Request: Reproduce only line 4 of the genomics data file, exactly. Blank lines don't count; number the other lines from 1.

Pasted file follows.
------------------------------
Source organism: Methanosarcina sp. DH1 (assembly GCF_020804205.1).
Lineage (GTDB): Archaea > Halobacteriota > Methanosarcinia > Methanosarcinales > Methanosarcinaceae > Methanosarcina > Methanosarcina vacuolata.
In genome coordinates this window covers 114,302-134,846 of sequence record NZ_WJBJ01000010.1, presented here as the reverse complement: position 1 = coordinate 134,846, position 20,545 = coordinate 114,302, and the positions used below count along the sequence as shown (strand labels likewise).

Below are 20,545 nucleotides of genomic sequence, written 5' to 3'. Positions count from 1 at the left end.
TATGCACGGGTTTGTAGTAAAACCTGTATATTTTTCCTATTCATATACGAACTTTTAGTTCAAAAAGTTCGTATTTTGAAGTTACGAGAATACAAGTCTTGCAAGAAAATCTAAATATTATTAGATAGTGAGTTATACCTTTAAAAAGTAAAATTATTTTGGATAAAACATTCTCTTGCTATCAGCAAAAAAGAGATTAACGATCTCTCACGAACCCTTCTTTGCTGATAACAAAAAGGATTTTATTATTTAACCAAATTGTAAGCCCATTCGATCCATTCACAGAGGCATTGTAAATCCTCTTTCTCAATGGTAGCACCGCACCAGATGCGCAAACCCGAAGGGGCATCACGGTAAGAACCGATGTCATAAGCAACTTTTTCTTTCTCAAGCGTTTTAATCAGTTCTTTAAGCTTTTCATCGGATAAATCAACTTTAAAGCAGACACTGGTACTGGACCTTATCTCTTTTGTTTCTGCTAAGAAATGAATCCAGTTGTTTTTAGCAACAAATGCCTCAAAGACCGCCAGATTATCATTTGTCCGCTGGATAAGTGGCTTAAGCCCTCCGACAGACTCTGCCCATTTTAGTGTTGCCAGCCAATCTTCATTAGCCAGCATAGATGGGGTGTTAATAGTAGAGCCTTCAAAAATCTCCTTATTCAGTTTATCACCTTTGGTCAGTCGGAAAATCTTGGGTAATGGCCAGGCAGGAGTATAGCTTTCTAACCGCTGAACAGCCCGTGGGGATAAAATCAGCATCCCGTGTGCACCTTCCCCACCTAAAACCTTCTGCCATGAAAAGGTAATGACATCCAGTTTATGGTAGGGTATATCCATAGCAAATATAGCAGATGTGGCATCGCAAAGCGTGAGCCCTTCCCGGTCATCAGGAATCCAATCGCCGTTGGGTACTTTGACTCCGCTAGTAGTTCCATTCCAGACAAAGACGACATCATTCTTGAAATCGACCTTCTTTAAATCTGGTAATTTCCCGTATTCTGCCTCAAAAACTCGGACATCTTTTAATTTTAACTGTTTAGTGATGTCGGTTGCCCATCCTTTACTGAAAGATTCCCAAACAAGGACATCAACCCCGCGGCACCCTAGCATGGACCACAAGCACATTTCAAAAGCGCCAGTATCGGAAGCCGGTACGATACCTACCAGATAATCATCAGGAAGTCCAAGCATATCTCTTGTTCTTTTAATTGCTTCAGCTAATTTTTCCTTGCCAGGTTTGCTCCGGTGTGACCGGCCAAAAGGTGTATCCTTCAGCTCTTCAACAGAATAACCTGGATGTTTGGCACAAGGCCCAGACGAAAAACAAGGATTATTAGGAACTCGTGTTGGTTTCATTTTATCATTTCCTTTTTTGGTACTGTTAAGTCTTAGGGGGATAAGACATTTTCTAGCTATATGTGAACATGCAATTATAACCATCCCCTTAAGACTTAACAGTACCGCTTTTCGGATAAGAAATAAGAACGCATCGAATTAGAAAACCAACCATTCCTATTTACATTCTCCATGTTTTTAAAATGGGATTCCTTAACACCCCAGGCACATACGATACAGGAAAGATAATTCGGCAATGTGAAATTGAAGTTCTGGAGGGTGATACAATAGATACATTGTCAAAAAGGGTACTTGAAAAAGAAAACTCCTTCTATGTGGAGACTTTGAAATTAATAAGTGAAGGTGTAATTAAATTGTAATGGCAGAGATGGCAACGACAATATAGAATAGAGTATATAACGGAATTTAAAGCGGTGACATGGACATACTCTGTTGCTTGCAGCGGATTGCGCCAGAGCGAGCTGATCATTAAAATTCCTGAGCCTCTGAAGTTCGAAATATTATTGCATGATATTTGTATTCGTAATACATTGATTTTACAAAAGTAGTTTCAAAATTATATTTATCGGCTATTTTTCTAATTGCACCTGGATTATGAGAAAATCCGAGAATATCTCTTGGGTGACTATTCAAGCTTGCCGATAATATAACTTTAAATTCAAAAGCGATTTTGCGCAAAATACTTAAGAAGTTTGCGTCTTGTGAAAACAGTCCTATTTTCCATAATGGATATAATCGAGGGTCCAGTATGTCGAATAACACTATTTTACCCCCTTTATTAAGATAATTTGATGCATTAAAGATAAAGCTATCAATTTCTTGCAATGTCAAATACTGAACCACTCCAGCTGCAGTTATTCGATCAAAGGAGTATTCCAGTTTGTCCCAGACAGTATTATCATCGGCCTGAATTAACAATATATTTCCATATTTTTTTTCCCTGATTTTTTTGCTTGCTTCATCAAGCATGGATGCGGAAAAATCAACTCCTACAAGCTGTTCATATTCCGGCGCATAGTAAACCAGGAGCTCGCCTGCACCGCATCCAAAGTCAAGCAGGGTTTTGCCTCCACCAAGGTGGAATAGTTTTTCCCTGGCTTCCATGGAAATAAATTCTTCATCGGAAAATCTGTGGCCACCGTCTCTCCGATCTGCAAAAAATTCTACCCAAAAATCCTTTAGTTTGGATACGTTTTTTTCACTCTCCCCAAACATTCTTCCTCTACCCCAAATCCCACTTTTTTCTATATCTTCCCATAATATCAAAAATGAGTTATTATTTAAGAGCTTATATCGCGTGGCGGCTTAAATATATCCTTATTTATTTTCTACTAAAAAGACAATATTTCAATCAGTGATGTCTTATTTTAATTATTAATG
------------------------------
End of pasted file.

Below are 20,545 nucleotides of genomic sequence, written 5' to 3'. Positions count from 1 at the left end.